Improving CX strategies: Get the balance right between technological and staff investment

James is editor in chief of TechForge Media, with a passion for how technologies influence business and several Mobile World Congress events under his belt. James has interviewed a variety of leading figures in his career, from former Mafia boss Michael Franzese, to Steve Wozniak, and Jean Michel Jarre. James can be found tweeting at @James_T_Bourne.

Get the customer experience right, and the rest will follow, according to a new report from Engage Hub.

The study, put together alongside Sapio Research and which polled 100 UK-based customer engagement decision makers, argued organisations see customer experience as more important than even profit and revenue growth going forward. 36% of those polled said CX was the top business objective, compared with 34% for net profit and revenue growth, followed by 24% for staff development and 23% for cost reduction.

Four in five (78%) respondents said their organisation had increased budgets to improve the customer experience. And why not? As the report notes, “we have entered the age of the customer-centric organisation, with many recognising that getting this right makes profit and growth self-fulfilling prophecies.”

There continue to be some divides, however. Respondents were split as to who owned the customer experience operations, with the CMO (42%) and CTO (42%) proving most popular, ahead of the CIO (33%). Naturally, these figures suggest more than one person holds the keys to the castle – yet only 6% of those polled said they had separate CX teams.

Similarly, there is something of a disconnect when it came to CX measurement tools. Many organisations appear to prefer more old-school routes; 47% of those polled measured good CX by the time taken to resolve problems, while number of complaints (46%), task completion rate (46%) and customer touchpoint analysis (42%) were also heavily cited. This makes for an interesting comparison against Net Promoter Scores and CSAT (customer satisfaction surveys), cited by 22% and 19% respectively.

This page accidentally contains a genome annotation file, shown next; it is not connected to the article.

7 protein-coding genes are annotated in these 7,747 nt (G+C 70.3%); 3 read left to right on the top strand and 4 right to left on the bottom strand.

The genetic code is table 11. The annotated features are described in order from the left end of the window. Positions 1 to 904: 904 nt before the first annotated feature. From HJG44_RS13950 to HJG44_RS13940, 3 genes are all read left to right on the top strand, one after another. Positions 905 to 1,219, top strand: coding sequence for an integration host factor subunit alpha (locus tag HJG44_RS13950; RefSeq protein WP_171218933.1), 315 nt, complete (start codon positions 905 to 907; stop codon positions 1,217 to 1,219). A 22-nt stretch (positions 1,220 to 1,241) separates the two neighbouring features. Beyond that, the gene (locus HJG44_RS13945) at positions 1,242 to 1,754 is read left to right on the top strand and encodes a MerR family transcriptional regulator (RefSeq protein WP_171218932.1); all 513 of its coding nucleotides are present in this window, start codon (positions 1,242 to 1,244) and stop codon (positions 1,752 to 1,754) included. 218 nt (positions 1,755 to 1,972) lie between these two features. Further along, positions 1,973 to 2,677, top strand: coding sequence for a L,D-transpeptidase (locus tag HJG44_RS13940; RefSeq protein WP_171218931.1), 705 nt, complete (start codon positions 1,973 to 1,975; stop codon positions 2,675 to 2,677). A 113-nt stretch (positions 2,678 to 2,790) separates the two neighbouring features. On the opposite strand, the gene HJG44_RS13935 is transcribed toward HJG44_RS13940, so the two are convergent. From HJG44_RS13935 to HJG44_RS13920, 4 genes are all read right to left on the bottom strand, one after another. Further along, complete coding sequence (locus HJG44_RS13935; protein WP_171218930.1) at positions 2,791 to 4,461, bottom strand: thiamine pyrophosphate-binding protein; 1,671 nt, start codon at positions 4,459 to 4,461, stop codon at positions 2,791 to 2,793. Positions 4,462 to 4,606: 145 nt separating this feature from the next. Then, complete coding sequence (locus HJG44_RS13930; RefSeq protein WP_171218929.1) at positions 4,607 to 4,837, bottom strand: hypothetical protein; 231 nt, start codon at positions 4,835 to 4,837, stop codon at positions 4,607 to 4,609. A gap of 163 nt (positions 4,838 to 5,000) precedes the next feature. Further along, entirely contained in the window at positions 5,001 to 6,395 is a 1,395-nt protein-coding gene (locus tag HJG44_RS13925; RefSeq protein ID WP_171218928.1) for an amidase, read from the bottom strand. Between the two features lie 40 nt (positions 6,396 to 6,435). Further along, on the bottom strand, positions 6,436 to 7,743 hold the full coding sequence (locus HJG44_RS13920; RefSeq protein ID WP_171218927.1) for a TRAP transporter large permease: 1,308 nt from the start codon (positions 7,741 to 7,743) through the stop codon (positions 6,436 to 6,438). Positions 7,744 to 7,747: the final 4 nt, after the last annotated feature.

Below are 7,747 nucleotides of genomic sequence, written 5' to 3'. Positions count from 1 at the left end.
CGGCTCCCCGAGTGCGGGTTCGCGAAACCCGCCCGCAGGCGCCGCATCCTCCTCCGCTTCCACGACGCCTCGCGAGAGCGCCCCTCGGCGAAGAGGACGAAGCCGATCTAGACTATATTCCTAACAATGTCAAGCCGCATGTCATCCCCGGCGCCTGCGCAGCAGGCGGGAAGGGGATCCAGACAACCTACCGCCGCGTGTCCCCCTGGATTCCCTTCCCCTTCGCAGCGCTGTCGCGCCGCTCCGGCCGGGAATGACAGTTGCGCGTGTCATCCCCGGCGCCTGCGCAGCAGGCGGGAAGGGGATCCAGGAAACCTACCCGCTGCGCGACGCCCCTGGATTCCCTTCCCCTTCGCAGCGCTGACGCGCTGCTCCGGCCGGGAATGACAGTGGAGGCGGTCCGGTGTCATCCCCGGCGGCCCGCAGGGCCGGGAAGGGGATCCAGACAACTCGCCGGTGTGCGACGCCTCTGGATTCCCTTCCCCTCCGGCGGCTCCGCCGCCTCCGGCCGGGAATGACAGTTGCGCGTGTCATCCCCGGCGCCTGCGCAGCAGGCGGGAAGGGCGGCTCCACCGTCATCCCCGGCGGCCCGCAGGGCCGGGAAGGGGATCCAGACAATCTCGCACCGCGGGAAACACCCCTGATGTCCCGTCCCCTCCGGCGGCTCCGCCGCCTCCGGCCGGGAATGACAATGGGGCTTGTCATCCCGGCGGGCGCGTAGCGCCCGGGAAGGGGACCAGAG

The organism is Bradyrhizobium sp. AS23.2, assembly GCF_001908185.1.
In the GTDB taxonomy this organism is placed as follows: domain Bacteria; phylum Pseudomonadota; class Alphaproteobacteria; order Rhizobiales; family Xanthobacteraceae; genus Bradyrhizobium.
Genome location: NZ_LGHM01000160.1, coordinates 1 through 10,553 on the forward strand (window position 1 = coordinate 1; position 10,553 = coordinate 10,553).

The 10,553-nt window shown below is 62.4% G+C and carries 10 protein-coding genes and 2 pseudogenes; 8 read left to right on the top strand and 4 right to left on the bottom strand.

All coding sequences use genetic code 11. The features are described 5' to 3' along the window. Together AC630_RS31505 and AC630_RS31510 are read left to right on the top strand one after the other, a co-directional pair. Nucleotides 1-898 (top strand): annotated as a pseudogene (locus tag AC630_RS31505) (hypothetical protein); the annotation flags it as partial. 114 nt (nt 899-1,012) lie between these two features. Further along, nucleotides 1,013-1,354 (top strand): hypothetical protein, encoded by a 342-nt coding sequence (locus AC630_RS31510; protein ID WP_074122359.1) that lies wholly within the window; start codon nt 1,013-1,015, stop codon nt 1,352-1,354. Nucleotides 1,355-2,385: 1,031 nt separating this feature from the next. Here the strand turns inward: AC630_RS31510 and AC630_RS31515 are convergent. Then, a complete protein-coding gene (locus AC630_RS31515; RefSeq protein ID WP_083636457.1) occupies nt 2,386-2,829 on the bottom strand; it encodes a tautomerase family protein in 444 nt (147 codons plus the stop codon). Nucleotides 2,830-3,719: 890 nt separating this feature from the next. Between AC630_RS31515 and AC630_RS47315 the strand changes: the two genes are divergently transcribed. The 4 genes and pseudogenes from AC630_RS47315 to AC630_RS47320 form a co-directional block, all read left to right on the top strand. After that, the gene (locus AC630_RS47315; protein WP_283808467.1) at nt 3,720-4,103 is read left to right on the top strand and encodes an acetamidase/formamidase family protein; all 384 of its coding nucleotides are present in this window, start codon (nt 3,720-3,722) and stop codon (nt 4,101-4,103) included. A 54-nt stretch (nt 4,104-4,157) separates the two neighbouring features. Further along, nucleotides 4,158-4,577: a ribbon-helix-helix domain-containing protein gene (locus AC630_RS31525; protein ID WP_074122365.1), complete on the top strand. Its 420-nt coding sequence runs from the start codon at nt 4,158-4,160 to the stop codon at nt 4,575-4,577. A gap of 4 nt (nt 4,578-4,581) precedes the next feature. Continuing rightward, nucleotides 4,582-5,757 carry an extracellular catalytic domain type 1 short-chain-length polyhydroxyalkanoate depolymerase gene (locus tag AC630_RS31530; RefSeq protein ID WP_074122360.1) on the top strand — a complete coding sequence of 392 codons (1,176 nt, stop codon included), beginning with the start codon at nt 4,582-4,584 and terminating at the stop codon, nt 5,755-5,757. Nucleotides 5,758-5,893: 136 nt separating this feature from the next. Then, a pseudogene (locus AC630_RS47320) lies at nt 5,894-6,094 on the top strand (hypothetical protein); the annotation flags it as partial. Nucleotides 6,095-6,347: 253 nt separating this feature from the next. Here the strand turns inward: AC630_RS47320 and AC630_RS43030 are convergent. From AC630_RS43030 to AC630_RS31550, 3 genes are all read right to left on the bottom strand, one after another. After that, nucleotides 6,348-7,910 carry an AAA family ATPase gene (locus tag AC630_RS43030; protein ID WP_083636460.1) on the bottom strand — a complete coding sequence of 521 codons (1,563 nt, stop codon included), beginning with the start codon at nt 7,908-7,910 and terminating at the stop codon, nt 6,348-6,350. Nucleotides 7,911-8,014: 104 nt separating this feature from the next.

“Those less commonly used metrics have been touted as the gold standard in customer experience analysis. Yet it is perhaps the snapshot in time they provide – a customer’s opinion at a particular moment, taken after what may have been a particularly good or bad experience – that makes them a less reliable metric than factual trend data gathered over weeks, months and years,” the report notes.

Part of the task is to ease the burden from CX professionals, whether it comes from the marketing or the technical team. 87% of those polled said making routine customer enquiries self-serve was a priority. The technologies required to make this happen, such as big data analytics and artificial intelligence, were also seen as important – but the report noted that APIs, which are needed to join the dots, were less of a priority.

Technological investment will only make organisations stronger if used correctly – but what about staff investment? “Lower down on the list of priorities was staff development,” the repot noted. “It’s clear that one cannot happen without the other – and every organisation needs to draw a stronger connection between employee and customer engagement.”

Ultimately, various streams of data remain which measure CX, from inbound calls to user generated content – and the job now is to get it all together for a unified analysis. “The research makes it clear that businesses do understand the need to connect together disparate data and business systems to deliver a connected customer experience,” said Nicola Pero, CTO at Engage Hub.

“We expect centralised CX teams, responsible for improving the customer experience, will emerge as a dedicated business unit within businesses, as well as new heads of customer experience – a chief experience officer or chief engagement officer – taking up the fight to keep organisations customer-centric.”

You can read the full report here (email required).

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